I did, did I? Now, I won. Paris, I Rap.*
I’ve got my new Free Mobile phone and the number is totally cool. The first four digits are a mirror image of the last four digits — a “palindrome” — “a word, phrase, number, or other sequence of units that can be read the same way in either direction” (Wikipedia.org)…like “racecar” or “rotator” or “reviver.”
Free is just that…almost. It’s the new deal that Iliad’s Free.fr has offered up making it the most competitive provider on the mobile phone market in France. For 16.99€/19.99€ per month, Free’s new mobile offers unlimited calling to cell phones in the USA, Canada, Alaska and Hawaii along with fixed lines to 40 destinations worldwide, plus WiFi and 3G Internet access up to 3gigs. And get ready for this…for 0€/2€ per month, you can get 60 minutes of calls and 60 SMS in France.
The difference in the rates depends on if you are already a Free subscriber with a system at home (Internet/telephone/television) or not, but either way, none of the other providers can touch it…and for that price, you might as well have a phone even if you come to France only once a year.
The catch is, of course, that you need a bank account in France from which the monthly charge will be automatically deducted (prélèvement). Have a friend living in France? Perhaps they won’t mind making their bank account available to you (as long as you pay them back, of course).
You can use an existing phone number and roll it over into the new Free Mobile number…as long as you can get out of your current phone subscription. Mine has been SFR for many years, which you may recall from past missives, has not always been the best of providers. Last August when I was traveling in Israel, SFR charged me over 600€ for “WAP sessions” that were not of my doing! Then, they refused to refund any of it…until I sent a registered letter to over a dozen presidents, vice-presidents and managers to which they responded immediately! (Visit Thinking Inside the Box (Free, SFR, Darty, Orange, etc.) to read all about it.)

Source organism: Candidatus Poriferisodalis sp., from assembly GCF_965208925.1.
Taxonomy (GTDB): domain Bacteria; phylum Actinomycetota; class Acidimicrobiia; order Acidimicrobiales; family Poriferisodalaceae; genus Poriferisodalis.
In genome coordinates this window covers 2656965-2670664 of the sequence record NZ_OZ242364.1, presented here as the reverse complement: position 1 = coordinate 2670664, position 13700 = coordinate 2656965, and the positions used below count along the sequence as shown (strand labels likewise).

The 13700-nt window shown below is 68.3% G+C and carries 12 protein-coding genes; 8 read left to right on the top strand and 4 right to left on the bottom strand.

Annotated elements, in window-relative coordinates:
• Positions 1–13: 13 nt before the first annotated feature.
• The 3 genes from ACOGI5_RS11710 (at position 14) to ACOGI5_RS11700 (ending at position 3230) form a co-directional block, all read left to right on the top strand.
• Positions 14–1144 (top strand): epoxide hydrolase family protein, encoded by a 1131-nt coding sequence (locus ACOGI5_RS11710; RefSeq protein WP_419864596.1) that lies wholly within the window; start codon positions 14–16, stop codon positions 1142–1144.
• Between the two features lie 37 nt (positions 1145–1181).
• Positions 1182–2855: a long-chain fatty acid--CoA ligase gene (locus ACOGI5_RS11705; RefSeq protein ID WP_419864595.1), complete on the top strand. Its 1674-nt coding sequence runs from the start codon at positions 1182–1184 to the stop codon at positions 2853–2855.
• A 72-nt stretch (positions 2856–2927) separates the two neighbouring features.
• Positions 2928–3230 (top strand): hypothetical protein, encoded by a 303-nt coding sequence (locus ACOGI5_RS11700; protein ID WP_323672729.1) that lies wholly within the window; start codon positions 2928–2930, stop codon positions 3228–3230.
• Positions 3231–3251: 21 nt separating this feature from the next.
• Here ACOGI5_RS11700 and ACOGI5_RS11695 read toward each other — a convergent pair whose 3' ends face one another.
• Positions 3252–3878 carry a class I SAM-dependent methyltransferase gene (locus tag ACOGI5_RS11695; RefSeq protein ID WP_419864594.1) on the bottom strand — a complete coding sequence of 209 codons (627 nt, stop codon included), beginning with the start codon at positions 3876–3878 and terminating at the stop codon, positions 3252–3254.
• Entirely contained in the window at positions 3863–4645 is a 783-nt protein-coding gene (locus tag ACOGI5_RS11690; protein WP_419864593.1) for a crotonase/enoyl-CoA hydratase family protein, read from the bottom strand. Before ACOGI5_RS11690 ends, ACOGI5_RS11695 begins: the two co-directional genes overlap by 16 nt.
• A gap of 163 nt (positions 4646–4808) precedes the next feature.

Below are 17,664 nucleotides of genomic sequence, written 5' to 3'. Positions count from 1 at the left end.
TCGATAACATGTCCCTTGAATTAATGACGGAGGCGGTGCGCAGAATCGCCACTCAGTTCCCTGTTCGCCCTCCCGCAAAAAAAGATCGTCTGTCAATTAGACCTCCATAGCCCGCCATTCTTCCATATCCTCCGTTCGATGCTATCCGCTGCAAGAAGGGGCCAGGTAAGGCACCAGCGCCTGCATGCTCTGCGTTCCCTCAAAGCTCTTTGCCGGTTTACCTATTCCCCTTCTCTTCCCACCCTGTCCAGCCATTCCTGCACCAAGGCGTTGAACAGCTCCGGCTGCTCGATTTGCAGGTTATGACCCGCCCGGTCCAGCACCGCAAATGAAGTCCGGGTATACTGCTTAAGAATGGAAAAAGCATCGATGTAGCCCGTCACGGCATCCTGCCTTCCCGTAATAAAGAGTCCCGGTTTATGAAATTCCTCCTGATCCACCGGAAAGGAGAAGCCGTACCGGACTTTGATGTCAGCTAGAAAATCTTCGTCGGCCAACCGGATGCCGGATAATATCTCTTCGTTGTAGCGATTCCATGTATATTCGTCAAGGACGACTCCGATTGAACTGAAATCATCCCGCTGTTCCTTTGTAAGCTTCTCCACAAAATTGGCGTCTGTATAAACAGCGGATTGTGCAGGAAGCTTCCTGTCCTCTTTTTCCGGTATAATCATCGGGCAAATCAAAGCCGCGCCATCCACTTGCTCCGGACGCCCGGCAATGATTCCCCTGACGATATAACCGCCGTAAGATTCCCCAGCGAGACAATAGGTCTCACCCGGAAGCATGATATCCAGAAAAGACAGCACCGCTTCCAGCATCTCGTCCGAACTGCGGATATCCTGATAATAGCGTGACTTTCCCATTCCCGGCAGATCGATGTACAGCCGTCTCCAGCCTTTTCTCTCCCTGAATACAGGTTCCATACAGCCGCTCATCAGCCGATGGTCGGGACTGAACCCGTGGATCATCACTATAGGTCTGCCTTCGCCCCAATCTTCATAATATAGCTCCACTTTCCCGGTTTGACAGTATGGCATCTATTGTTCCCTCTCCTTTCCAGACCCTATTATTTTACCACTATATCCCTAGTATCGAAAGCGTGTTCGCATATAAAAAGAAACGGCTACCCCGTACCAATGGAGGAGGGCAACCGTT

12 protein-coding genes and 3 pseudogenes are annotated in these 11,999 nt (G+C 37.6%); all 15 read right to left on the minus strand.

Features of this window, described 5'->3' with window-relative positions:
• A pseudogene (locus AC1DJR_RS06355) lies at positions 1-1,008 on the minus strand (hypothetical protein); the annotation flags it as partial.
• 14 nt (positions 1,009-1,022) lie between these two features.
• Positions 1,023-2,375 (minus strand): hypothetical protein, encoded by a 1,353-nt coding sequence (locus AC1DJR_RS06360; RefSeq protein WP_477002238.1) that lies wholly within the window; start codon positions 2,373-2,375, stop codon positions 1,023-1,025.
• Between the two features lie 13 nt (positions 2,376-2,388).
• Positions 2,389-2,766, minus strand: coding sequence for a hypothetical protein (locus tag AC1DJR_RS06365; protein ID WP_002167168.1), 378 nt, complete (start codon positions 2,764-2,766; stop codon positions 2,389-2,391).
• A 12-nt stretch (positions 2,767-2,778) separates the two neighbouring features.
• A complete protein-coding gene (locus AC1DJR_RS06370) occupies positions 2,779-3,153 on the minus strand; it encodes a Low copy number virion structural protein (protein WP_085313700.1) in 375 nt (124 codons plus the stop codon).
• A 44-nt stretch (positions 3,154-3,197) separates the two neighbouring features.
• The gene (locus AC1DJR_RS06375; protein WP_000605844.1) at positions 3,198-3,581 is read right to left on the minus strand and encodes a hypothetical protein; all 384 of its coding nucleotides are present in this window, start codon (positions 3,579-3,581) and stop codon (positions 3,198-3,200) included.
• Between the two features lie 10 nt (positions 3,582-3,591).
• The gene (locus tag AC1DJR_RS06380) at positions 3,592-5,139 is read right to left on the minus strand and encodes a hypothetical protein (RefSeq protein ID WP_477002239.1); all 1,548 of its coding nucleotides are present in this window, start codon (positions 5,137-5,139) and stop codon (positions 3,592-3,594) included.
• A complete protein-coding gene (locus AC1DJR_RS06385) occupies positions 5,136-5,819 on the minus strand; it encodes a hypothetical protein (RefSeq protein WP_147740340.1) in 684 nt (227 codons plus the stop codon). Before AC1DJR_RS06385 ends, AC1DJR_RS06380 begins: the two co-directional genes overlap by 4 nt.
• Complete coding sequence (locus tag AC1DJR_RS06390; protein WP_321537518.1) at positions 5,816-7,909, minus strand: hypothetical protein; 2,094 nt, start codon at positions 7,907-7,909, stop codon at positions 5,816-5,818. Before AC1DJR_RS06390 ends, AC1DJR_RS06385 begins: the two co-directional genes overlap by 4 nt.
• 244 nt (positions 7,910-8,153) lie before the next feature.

This time around, SFR said my contract wasn’t up until May 2013 and to cancel it would cost me over 600€ (why is this the magic figure?), but that I could reduce my subscription to 29€ a month (from what I spend now, about 160€!).
Do the math. In 13 months, the contract is up, at 377€ instead. Meanwhile, I’ve reduced my monthly expense by about 100€, increased the coverage further reducing expense and gotten a really cool phone number in the process.
The only drawback is changing the number that’s on every business card and contact info, and while SFR will automatically forward calls to the new number, that costs per call — defeating the purpose. So, for the moment, I am carrying two phones…until everyone has the new number and I can leave the old one at home or let a visiting friend use it. Decisions, decisions.
It’s tough to keep up with technology and for whatever reason, it seems to move even faster in France, from a consumer point of view. Now that Free.fr has the mobile phone industry in a tizzy, the competitors (France Telecom, SFR and Bouygues) are scrambling to find an even better offering. Clearly when I called to reduce the monthly subscription and openly said “because I have a new and less expensive provider,” I wasn’t the only one doing the same thing. They must be losing business right and left.
Just a few days ago, a Reuters article pointed out that France Telecom holds a roaming contract with Iliad, Free’s parent company, for areas where Free hasn’t yet built a network that will be renegotiated and that the price war has already begun. But already, the estimate is that Free has 1.5 million subscribers. I’m just one of them…but not everyone got such a cool number.
*”Paris, I rap” is from Palindrome of the Day.
A la prochaine…
Editor, Parler Paris
P.S. Guess what? We’re filming another House Hunter’s International program this coming weekend…this time in the suburbs of Paris! Stay tuned for more information on this and the other shows that air from time to time.